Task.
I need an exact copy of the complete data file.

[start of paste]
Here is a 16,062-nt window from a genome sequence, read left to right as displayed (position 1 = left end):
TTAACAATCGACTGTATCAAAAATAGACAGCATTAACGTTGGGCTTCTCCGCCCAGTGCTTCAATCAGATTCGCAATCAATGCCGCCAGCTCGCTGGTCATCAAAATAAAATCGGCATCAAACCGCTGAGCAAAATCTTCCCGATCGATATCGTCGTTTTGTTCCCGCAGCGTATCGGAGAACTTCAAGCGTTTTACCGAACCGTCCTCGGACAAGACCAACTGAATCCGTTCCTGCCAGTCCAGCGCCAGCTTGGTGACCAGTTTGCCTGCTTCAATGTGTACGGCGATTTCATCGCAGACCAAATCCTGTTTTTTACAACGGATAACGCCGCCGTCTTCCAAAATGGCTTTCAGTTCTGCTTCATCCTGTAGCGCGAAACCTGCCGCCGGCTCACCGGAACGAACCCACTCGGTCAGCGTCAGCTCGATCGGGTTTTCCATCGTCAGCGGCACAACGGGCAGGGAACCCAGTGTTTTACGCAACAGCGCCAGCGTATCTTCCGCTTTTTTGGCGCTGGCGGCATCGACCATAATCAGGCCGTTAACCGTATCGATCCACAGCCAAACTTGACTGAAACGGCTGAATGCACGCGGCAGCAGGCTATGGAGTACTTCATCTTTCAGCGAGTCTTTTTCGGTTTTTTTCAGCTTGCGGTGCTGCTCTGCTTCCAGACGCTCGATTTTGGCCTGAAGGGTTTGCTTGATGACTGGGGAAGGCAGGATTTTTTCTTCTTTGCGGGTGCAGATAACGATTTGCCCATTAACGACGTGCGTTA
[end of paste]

Here is a 16,062-nt window from a genome sequence, read left to right as displayed (position 1 = left end):
TTAACAATCGACTGTATCAAAAATAGACAGCATTAACGTTGGGCTTCTCCGCCCAGTGCTTCAATCAGATTCGCAATCAATGCCGCCAGCTCGCTGGTCATCAAAATAAAATCGGCATCAAACCGCTGAGCAAAATCTTCCCGATCGATATCGTCGTTTTGTTCCCGCAGCGTATCGGAGAACTTCAAGCGTTTTACCGAACCGTCCTCGGACAAGACCAACTGAATCCGTTCCTGCCAGTCCAGCGCCAGCTTGGTGACCAGTTTGCCTGCTTCAATGTGTACGGCGATTTCATCGCAGACCAAATCCTGTTTTTTACAACGGATAACGCCGCCGTCTTCCAAAATGGCTTTCAGTTCTGCTTCATCCTGTAGCGCGAAACCTGCCGCCGGCTCACCGGAACGAACCCACTCGGTCAGCGTCAGCTCGATCGGGTTTTCCATCGTCAGCGGCACAACGGGCAGGGAACCCAGTGTTTTACGCAACAGCGCCAGCGTATCTTCCGCTTTTTTGGCGCTGGCGGCATCGACCATAATCAGGCCGTTAACCGTATCGATCCACAGCCAAACTTGACTGAAACGGCTGAATGCACGCGGCAGCAGGCTATGGAGTACTTCATCTTTCAGCGAGTCTTTTTCGGTTTTTTTCAGCTTGCGGTGCTGCTCTGCTTCCAGACGCTCGATTTTGGCCTGAAGGGTTTGCTTGATGACTGGGGAAGGCAGGATTTTTTCTTCTTTGCGGGTGCAGATAACGATTTGCCCATTAACGACGTGCGTTA